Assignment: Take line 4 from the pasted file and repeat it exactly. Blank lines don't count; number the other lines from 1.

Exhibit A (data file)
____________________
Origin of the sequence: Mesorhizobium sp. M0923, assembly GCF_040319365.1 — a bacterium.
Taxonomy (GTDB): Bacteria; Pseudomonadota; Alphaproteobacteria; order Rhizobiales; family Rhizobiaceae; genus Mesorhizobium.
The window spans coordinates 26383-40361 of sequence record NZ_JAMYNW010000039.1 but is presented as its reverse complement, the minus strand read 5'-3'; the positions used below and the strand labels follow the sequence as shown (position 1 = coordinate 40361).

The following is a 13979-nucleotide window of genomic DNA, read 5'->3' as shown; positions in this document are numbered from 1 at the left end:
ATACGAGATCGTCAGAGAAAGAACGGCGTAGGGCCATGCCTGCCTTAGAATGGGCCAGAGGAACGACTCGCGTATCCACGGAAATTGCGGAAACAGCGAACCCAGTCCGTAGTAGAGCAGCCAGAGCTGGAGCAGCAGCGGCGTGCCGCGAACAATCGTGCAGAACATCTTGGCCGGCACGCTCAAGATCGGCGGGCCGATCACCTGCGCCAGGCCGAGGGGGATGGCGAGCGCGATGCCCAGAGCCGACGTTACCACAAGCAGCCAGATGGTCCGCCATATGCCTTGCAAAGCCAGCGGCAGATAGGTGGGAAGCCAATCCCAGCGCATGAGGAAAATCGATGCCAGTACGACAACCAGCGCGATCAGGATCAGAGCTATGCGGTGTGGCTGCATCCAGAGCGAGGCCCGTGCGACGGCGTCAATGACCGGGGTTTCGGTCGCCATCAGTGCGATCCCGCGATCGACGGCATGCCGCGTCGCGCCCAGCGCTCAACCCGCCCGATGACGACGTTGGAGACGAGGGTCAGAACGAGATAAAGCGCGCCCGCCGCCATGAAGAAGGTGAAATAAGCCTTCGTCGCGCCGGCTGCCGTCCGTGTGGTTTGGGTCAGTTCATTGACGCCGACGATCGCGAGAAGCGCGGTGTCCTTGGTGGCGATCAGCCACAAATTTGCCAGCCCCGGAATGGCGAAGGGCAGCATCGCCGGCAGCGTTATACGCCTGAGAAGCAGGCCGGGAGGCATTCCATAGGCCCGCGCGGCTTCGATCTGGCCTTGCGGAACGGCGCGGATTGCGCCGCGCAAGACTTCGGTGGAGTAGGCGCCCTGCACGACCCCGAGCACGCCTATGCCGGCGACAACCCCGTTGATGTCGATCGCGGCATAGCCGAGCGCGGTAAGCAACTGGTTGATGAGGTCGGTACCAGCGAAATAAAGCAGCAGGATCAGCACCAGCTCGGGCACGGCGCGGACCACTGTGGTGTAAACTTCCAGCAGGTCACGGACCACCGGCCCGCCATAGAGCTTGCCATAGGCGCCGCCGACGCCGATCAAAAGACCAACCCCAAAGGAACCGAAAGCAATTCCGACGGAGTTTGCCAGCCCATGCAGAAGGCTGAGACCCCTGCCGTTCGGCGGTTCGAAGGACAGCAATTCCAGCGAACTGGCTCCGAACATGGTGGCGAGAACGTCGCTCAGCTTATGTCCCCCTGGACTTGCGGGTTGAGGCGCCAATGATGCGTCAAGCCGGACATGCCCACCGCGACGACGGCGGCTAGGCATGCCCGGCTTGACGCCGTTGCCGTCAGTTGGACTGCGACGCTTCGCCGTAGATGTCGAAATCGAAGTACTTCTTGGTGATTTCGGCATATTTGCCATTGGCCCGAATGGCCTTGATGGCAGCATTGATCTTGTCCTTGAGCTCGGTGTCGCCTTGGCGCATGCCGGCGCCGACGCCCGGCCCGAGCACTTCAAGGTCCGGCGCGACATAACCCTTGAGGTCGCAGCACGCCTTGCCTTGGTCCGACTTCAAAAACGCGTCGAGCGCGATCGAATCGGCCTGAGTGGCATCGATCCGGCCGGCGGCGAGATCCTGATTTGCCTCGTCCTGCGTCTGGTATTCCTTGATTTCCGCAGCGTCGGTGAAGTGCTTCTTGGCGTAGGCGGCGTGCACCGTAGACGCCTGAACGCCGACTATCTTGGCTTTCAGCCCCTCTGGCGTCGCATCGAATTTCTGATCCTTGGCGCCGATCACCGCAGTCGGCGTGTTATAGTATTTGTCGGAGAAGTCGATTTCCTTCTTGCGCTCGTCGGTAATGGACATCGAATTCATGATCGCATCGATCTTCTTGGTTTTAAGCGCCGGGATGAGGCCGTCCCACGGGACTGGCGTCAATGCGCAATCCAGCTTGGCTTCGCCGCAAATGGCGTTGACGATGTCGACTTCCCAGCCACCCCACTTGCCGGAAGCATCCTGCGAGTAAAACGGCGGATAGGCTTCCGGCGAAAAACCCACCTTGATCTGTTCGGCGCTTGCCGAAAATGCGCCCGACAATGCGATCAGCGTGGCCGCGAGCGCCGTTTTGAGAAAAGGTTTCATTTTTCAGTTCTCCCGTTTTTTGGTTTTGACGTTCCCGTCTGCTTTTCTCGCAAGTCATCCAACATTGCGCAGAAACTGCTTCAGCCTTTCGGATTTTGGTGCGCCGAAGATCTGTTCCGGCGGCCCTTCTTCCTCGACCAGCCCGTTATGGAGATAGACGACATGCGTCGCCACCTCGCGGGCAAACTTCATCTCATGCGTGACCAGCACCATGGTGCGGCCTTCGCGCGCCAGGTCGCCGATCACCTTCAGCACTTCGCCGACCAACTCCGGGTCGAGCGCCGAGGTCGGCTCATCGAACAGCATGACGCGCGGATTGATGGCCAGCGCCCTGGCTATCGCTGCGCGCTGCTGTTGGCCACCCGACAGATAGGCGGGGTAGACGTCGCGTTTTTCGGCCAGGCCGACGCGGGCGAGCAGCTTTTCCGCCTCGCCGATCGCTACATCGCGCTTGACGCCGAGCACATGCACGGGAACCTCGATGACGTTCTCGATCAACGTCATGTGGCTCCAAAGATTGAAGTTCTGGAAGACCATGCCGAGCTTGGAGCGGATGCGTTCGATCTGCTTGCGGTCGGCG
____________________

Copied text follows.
The following is a 13979-nucleotide window of genomic DNA, read 5'->3' as shown; positions in this document are numbered from 1 at the left end: